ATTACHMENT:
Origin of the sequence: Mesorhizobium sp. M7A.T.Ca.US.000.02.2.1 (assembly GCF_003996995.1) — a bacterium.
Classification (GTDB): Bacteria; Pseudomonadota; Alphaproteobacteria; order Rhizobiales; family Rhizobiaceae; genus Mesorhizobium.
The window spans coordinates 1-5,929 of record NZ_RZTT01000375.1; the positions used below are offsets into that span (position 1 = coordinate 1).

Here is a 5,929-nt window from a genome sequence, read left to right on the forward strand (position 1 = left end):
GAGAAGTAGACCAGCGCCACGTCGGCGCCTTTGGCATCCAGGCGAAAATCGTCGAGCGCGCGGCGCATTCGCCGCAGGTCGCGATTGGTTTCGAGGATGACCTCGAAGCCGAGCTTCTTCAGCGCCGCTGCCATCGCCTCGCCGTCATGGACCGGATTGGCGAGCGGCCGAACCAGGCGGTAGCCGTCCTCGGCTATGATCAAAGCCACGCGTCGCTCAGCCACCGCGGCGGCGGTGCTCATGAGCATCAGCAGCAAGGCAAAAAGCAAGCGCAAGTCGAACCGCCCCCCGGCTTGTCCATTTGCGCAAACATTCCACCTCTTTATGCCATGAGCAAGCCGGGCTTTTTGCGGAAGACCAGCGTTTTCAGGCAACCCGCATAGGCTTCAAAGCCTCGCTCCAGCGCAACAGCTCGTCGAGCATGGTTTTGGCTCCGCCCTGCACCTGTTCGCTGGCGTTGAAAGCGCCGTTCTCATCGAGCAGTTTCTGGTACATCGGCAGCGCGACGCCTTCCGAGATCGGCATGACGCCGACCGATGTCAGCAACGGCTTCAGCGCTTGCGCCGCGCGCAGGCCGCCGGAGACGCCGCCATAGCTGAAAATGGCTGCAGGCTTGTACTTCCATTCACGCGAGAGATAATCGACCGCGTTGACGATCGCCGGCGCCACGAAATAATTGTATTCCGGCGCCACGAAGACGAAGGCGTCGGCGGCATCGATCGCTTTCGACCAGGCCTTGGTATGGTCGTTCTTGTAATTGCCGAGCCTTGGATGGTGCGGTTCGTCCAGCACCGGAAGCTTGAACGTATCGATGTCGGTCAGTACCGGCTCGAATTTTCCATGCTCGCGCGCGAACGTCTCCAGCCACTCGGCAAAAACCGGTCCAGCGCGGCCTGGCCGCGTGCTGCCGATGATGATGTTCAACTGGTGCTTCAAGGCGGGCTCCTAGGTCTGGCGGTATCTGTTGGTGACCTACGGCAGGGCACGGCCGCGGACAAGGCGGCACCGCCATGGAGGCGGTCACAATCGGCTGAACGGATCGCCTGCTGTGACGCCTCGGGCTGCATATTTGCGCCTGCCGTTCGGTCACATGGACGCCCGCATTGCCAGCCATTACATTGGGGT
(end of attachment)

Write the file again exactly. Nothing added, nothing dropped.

Origin of the sequence: Mesorhizobium sp. M7A.T.Ca.US.000.02.2.1 (assembly GCF_003996995.1) — a bacterium.
Classification (GTDB): Bacteria; Pseudomonadota; Alphaproteobacteria; order Rhizobiales; family Rhizobiaceae; genus Mesorhizobium.
The window spans coordinates 1-5,929 of record NZ_RZTT01000375.1; the positions used below are offsets into that span (position 1 = coordinate 1).

Here is a 5,929-nt window from a genome sequence, read left to right on the forward strand (position 1 = left end):
GAGAAGTAGACCAGCGCCACGTCGGCGCCTTTGGCATCCAGGCGAAAATCGTCGAGCGCGCGGCGCATTCGCCGCAGGTCGCGATTGGTTTCGAGGATGACCTCGAAGCCGAGCTTCTTCAGCGCCGCTGCCATCGCCTCGCCGTCATGGACCGGATTGGCGAGCGGCCGAACCAGGCGGTAGCCGTCCTCGGCTATGATCAAAGCCACGCGTCGCTCAGCCACCGCGGCGGCGGTGCTCATGAGCATCAGCAGCAAGGCAAAAAGCAAGCGCAAGTCGAACCGCCCCCCGGCTTGTCCATTTGCGCAAACATTCCACCTCTTTATGCCATGAGCAAGCCGGGCTTTTTGCGGAAGACCAGCGTTTTCAGGCAACCCGCATAGGCTTCAAAGCCTCGCTCCAGCGCAACAGCTCGTCGAGCATGGTTTTGGCTCCGCCCTGCACCTGTTCGCTGGCGTTGAAAGCGCCGTTCTCATCGAGCAGTTTCTGGTACATCGGCAGCGCGACGCCTTCCGAGATCGGCATGACGCCGACCGATGTCAGCAACGGCTTCAGCGCTTGCGCCGCGCGCAGGCCGCCGGAGACGCCGCCATAGCTGAAAATGGCTGCAGGCTTGTACTTCCATTCACGCGAGAGATAATCGACCGCGTTGACGATCGCCGGCGCCACGAAATAATTGTATTCCGGCGCCACGAAGACGAAGGCGTCGGCGGCATCGATCGCTTTCGACCAGGCCTTGGTATGGTCGTTCTTGTAATTGCCGAGCCTTGGATGGTGCGGTTCGTCCAGCACCGGAAGCTTGAACGTATCGATGTCGGTCAGTACCGGCTCGAATTTTCCATGCTCGCGCGCGAACGTCTCCAGCCACTCGGCAAAAACCGGTCCAGCGCGGCCTGGCCGCGTGCTGCCGATGATGATGTTCAACTGGTGCTTCAAGGCGGGCTCCTAGGTCTGGCGGTATCTGTTGGTGACCTACGGCAGGGCACGGCCGCGGACAAGGCGGCACCGCCATGGAGGCGGTCACAATCGGCTGAACGGATCGCCTGCTGTGACGCCTCGGGCTGCATATTTGCGCCTGCCGTTCGGTCACATGGACGCCCGCATTGCCAGCCATTACATTGGGGT